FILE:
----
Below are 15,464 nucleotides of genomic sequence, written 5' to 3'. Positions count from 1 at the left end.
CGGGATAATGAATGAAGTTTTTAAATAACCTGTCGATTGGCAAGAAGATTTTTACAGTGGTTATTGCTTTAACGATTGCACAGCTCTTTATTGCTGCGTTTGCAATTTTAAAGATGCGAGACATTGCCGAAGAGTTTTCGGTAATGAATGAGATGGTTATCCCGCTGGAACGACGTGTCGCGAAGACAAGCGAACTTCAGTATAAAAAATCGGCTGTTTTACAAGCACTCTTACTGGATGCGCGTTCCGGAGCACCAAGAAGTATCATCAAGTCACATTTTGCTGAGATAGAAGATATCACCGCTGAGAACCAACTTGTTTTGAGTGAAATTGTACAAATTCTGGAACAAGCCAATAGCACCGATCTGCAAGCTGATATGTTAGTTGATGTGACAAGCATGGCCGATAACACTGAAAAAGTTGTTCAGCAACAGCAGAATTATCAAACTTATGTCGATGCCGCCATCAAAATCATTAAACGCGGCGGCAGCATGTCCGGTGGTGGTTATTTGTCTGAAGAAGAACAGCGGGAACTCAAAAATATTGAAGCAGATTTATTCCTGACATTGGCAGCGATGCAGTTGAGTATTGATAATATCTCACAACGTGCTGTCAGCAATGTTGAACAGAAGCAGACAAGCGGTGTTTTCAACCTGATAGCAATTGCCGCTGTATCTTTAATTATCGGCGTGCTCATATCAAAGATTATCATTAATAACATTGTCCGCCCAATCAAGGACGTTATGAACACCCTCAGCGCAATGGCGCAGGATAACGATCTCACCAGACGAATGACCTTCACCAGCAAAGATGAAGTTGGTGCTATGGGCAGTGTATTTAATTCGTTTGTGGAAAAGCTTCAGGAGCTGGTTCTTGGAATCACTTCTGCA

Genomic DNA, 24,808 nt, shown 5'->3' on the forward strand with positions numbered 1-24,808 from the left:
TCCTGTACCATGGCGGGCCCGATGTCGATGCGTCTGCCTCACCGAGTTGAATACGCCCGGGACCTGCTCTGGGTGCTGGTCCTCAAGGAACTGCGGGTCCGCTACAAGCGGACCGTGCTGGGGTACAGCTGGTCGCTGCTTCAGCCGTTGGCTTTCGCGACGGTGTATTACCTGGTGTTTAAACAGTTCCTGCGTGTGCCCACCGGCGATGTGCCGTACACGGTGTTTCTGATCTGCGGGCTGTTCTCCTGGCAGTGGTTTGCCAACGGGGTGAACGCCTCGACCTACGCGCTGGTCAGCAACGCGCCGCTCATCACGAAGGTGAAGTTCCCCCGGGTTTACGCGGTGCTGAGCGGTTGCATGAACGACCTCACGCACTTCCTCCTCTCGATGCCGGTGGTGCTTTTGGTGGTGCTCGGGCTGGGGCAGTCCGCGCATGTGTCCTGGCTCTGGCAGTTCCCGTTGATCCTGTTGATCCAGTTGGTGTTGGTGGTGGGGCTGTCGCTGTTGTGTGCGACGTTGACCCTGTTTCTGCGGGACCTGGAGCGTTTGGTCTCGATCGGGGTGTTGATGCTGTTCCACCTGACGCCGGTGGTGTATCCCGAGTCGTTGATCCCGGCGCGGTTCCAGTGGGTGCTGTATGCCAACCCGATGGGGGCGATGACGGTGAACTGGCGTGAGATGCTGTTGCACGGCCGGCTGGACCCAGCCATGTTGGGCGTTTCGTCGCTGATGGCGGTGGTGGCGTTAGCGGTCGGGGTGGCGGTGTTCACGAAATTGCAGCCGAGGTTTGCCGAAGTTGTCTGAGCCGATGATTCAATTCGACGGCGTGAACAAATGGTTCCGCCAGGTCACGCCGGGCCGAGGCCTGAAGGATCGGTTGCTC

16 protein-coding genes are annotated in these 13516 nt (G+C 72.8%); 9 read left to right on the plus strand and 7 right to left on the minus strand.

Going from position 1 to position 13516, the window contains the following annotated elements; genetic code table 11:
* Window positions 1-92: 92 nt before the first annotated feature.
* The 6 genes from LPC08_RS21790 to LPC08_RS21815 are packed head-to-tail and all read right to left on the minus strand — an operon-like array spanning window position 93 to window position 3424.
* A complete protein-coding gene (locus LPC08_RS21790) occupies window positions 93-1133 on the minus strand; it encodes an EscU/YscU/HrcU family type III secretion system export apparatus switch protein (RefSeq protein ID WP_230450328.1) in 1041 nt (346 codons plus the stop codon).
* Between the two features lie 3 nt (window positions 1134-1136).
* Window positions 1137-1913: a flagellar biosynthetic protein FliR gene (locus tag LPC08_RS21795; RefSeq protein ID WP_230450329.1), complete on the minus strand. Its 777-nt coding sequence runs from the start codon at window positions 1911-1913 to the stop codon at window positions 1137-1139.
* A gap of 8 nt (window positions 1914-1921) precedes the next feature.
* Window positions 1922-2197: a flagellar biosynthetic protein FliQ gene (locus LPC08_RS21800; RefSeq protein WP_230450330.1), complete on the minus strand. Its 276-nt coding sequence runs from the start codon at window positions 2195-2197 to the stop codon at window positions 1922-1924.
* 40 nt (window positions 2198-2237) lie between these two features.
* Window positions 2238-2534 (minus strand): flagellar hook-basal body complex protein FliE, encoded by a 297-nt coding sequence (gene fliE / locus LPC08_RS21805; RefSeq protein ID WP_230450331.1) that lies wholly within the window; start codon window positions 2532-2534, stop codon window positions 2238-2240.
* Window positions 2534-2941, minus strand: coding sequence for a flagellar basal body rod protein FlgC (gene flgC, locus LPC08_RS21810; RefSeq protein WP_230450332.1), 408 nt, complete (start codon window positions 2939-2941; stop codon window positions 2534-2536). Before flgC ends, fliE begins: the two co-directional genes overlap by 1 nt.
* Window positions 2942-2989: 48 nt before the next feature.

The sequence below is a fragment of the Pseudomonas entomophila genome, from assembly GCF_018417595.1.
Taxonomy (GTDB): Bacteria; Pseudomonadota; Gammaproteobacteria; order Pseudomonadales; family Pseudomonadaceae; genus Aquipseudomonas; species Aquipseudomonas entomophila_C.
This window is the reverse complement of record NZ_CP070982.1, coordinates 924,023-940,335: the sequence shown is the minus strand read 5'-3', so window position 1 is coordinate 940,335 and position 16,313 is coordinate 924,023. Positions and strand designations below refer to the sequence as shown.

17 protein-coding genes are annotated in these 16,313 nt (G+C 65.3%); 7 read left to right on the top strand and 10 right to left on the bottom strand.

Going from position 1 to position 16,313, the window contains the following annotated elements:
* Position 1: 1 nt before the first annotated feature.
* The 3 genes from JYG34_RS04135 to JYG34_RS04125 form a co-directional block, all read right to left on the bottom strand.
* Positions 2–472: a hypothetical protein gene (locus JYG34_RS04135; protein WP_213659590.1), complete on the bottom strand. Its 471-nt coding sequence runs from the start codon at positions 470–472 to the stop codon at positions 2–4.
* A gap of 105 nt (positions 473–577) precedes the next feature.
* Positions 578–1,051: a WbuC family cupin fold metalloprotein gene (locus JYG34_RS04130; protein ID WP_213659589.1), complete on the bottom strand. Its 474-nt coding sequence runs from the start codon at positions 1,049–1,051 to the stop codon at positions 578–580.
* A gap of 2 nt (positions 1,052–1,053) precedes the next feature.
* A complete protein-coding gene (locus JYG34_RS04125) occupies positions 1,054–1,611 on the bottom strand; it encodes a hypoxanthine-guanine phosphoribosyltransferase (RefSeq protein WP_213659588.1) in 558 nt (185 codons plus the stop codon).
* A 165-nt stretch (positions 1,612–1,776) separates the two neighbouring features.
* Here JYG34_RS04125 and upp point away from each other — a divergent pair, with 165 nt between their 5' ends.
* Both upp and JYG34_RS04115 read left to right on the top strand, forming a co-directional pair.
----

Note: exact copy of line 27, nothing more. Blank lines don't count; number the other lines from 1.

* Positions 578–1,051: a WbuC family cupin fold metalloprotein gene (locus JYG34_RS04130; protein ID WP_213659589.1), complete on the bottom strand. Its 474-nt coding sequence runs from the start codon at positions 1,049–1,051 to the stop codon at positions 578–580.